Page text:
Therefore, the OpenDoc technology is much more document-centric in the sense that it exposes more clearly the hierarchical construction and editing of data objects than the OLE technology, which is more application-centric because the users still work with the mental model based on computer applications that act as data editors.
The following illustration shows two states of the editing of an OpenDoc document, where it can be appreciated that menus and toolbars change accordingly to the type of the selected data object:
Nevertheless, OpenDoc did not survive the market dynamics, in part because there were very few third-party developers committed with the new software architecture, in part because Apple decided (in 1997) to cancel the project and concentrated its efforts in other fields, such as integration with Internet.
Microsoft also focused on Internet and, in 1996, introduced 'ActiveX', an adaption of the OLE components for web pages. Today, OLE and ActiveX are still in use because Microsoft required during a long period of time (more than 10 years) that any software package aimed to be certified by the Microsoft corporation must adhere to the protocols and interfaces stated by these architectures, although in practice the majority of component-based implementations are mostly constrained to the interoperability with Microsoft Office (for OLE 2.0) or Internet Explorer (for ActiveX controls).
There are many patents for systems that handle databases of information objects as well as the software components that deal with such objects, for example:
U.S. Patent No. 5,303,379: “Link Mechanism for Linking Data between Objects and for Performing Operations on the Linked Data in an Object Based System”, by Khoyi et al. (Wang Laboratories, Inc., 1992),
U.S. Patent No. 6,606,633: “Compound Document Management System and Compound Document Structure Managing Method”, by Tabuchi (NEC Corporation, 1999),
U.S. Patent No. 7,376,895: “Data Object Oriented Repository System”, by Tsao (Wuxi Evermore Software, Inc., 2002).
In the other hand, there are several component-based software frameworks that are currently in use:
CORBA Component Model from the Object Management Group (1991),
Java beans from Sun/Oracle (1999),
KPart, the software component technology introduced in KDE 2.0 (2000),
Finally, we want to mention other approaches which have poor relation with the core ideas we are discussing, but also interesting since they try original ways to manage user information different from the typical structure (OS, apps and files):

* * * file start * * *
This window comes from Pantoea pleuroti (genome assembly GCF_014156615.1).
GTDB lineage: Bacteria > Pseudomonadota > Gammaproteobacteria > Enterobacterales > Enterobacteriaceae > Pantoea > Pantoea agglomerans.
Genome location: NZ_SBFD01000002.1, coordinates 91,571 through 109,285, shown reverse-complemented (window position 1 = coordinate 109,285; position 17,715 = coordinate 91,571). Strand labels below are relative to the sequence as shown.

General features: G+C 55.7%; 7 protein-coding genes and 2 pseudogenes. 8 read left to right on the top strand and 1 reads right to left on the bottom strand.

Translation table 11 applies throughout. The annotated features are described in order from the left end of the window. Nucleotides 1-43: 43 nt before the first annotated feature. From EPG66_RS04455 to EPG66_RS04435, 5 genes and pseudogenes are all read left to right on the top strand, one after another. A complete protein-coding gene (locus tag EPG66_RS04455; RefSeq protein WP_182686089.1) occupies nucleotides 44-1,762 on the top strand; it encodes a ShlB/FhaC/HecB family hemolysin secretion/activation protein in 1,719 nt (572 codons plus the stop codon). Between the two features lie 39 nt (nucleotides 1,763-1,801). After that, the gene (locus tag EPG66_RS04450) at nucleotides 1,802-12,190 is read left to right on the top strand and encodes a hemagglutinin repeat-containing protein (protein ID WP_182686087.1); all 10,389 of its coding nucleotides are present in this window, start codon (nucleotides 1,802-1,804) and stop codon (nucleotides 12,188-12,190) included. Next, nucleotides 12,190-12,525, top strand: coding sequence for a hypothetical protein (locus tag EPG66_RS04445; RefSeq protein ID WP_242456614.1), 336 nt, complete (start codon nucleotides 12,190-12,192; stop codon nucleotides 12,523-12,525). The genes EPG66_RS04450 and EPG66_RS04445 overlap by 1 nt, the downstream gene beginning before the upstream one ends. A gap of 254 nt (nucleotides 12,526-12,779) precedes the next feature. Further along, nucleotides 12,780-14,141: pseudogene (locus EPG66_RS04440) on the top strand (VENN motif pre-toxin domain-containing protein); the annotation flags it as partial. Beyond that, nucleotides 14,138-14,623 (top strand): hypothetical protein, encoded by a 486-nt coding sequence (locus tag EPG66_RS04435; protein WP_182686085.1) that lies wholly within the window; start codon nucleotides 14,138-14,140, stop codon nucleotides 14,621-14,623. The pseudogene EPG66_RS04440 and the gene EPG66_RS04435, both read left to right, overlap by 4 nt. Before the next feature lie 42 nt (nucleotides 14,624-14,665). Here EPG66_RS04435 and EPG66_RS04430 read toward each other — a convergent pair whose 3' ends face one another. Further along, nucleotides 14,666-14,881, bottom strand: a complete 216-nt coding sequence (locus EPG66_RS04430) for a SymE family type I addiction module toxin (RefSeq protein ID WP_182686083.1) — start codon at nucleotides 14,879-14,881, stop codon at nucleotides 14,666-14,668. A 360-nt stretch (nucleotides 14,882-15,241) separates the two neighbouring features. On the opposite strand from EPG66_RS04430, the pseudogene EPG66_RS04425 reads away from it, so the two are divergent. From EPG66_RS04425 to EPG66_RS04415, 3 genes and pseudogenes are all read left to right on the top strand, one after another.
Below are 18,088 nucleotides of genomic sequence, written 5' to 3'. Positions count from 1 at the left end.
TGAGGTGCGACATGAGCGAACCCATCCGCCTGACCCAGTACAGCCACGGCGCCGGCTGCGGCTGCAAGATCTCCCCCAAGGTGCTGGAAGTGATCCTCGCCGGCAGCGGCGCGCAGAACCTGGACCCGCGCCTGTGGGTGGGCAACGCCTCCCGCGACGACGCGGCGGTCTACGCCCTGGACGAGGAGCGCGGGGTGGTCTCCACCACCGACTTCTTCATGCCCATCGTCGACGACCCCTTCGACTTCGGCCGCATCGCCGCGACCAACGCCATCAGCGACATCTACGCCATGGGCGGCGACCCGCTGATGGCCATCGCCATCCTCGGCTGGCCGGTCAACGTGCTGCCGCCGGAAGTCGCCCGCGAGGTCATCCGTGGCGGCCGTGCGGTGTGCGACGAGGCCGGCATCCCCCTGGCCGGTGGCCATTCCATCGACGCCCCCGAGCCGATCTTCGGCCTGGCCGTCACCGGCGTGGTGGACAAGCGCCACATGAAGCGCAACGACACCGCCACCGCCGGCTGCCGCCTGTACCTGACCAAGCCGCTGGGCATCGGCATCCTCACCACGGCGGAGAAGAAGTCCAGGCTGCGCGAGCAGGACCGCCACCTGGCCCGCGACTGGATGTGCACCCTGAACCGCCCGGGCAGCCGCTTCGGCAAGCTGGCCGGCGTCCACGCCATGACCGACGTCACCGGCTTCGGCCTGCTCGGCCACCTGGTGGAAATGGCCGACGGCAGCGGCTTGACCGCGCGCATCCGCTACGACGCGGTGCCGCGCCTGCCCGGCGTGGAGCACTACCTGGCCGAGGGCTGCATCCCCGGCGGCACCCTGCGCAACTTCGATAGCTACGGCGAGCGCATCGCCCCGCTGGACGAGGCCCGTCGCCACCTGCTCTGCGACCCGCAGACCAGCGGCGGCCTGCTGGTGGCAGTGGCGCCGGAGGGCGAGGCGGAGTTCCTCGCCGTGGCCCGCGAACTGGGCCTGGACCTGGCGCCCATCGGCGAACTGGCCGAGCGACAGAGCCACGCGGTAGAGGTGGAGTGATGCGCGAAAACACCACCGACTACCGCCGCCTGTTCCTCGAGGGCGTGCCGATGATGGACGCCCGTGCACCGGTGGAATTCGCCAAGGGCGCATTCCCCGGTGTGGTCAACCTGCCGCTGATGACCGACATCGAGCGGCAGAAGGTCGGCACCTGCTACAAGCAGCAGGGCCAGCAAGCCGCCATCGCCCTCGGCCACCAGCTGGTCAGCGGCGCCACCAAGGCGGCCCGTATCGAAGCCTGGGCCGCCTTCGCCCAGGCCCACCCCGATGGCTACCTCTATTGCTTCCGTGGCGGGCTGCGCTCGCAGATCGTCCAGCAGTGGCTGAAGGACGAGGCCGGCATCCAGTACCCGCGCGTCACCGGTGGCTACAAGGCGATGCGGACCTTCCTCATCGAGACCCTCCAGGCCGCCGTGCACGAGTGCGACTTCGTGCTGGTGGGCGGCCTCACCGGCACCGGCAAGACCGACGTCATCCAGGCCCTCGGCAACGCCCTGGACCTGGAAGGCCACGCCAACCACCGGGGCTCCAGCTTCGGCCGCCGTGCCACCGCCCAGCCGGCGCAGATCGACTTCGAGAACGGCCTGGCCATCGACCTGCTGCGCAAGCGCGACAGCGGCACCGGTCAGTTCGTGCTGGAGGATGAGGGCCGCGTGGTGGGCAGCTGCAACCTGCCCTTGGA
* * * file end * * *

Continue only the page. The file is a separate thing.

the Semantic Web movement led by the World Wide Web Consortium (W3C), to organize and process Internet data in an “intelligent” manner,
the Archy system by Jeff Raskin, to handle data only with system commands, text leaping and zoomable interface,
the TheBrain software by TheBrain company, to organize user information in a conceptual map style.
The missing solution
Despite all the literature and existing methods that implement object-based information processing, we always find them inadequate mainly because one or several of the following reasons:
because they store the content of the objects into files and folders, instead of using a database (preferably an object-oriented one),
because they are intended for programmers, so end users cannot access data through symbolic (graphical) interfaces but through highly specialized procedures,
because they are too application-centric approaches, so the user still must handle a bunch of different applications for several purposes,
because they are awkward to configure or adapt to the specific needs of end users.
Therefore, our goal is to create a true information object system stored in an object-oriented database and controlled through software components that the user could install or de-install with easy. Ultimately, we believe that end users can manage all their information in an integrated database without having to learn specific programming languages or data management commands. So, please continue reading our “Proposals” section to judge by yourself if our ideas can lead to such an “utopian” system.